National Commentary

Nick Benton’s Gay Science, Part 10 This Week: ‘Gay Sensibility’ & Socrates On ‘The Science of Love’

The issue is how a notion of “gay sensibility” can replace or at least be elevated against sexual hedonism as the default paradigm that has prevailed in the gay movement from Stonewall to the present.

The issue is how a notion of “gay sensibility” can replace or at least be elevated against sexual hedonism as the default paradigm that has prevailed in the gay movement from Stonewall to the present.

It is important to consider, when positing that some rough percentage of human populations are naturally born as homosexual, the following: for the vast, vast majority of homosexuals throughout history on this planet, and all over it even at this time, acting out sexually is and has simply not been an option.

These countless souls have had to live out their lives resigned to no sexual component, at least in terms of same-sex, facing penalties of unbearable social ostracism, brutal punishment, torture and death. Only in the tiniest slivers of human history have there been brief exceptions to this, and of course there has never been a period in history comparable to the last 40 years since Stonewall.

But for all history, in what ways have homosexuals managed to manifest their unique identities to their societies?

I propose that, taking sex out of the equation, the term, “sexual orientation” can be substituted for with a valid alternative. The term “orientation” pertains to a disposition, or a vantage point, and can be replaced with “perspective.” The term “sexual,” with sex not an option, can be replaced with “sensual,” maintaining the qualities associated with attraction that leads to sexual desire.

So, we can suggest that homosexuals throughout history have expressed their unique natures not through “sexual orientation,” except rarely, but far more prominently through “sensual perspective,” instead.

Behold, this is completely valid and coherent with qualities of “gay sensibility” as I identified it in earlier segments. The unique “sensual perspective” of homosexuals has informed our poetry, art, music, governance, scientific method and sympathies for the downtrodden and oppressed throughout history.

Our rock-star “founder,” the homosexual Socrates, by way of Plato perhaps the most influential thinker and inventor of scientific method in the history of western civilization, spoke about the dual realities of “sensual perspective” and sexual appetite in the two of Plato’s works most directly addressing homosexuality, “The Symposium” and “Phaedrus.”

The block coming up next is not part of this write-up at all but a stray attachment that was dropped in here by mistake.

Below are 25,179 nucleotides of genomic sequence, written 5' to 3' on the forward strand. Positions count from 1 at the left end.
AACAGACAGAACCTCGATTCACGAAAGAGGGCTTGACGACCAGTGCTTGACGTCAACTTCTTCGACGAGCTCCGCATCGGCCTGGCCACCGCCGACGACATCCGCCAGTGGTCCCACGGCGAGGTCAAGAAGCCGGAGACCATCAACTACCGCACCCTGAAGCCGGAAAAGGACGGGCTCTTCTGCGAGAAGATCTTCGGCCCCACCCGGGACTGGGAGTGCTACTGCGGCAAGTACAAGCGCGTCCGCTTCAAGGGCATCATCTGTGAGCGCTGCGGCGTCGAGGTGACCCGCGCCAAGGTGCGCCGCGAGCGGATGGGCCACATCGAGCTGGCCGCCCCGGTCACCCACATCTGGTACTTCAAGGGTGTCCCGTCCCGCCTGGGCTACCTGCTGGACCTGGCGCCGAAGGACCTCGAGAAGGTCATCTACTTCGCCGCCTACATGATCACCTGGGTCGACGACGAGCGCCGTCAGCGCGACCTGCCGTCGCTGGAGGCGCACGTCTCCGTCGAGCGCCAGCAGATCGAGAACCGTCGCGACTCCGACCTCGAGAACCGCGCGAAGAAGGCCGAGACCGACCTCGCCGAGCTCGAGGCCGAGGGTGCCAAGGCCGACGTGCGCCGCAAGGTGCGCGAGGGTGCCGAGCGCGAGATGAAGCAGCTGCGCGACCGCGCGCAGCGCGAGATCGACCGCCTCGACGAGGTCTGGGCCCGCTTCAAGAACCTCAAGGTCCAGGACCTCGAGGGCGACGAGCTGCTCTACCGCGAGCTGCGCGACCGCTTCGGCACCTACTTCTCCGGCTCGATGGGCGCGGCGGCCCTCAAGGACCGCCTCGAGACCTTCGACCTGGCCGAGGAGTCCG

In particular, in his second speech in “Phaedrus,” where the allegory of the charioteer and his two conflicting horses is presented, Socrates articulated what he called “the science of love.”

The soul is composed of its winged charioteer and the two horses – one is good and one is not – that he describes as follows:

The first: “The horse that is harnessed on the senior side is up-right and clean-limbed; he holds his neck high, and has a somewhat hooked nose; his color is white, with black eyes; his thirst for honor is tempered by restraint and modesty; he is a friend of genuine renown and needs no whip, but is driven simply by the word of command.”

The second: “The other horse is crooked, lumbering, ill-made; stiff-necked, short-throated, snub-nosed; his coat is black and his eyes a bloodshot gray; wantonness and boastfulness are his companions, and he is hairy-eared and deaf, hardly controllable even with a whip and goad.”

So, said Socrates, “When the charioteer sees the vision of the loved one, so that a sensation of warmth spreads from him over the whole soul and he begins to feel an itching and the stings of desire,” the two horses act in an entirely different way. While the white horse and charioteer are “constrained by a sense of shame,” the black horse “utterly heedless now of the driver’s whip and goad, rushes forward, prancing, and to the great discomfiture of his yoke-fellow and the charioteer, drives them to approach the lad and make mention of the sweetness of physical love.”

Socrates continued the allegory, “At first the two indignantly resist the idea of being forced into such a monstrous wrong-doing, but finally, when they can get no peace, they yield to the importunity of the bad horse and agree to what he bids.”

“So, they draw near, and the vision of the beloved dazzles their eyes. When the driver beholds it the sight awakens in him the memory of absolute beauty…and in so doing inevitably tugs the reigns so violently that he brings both horses down upon their haunches; the good horse gives way willingly and does not struggle, but the lustful horse resists with all his strength.”

Socrates demonstrated that by the charioteer’s ability to restrain the “lustful horse,” he was able to honor the beloved and his beauty with a true and enduring love.

Socrates was pointing toward the kind of “gay sensibility” I have identified, as he contrasted “excellence” to “pleasure” as the foundation of love.

The post-Stonewall gay movement has had the black horse as it core paradigm. The challenge for our future is in our ability to start consciously pulling on its reigns.

(To be continued).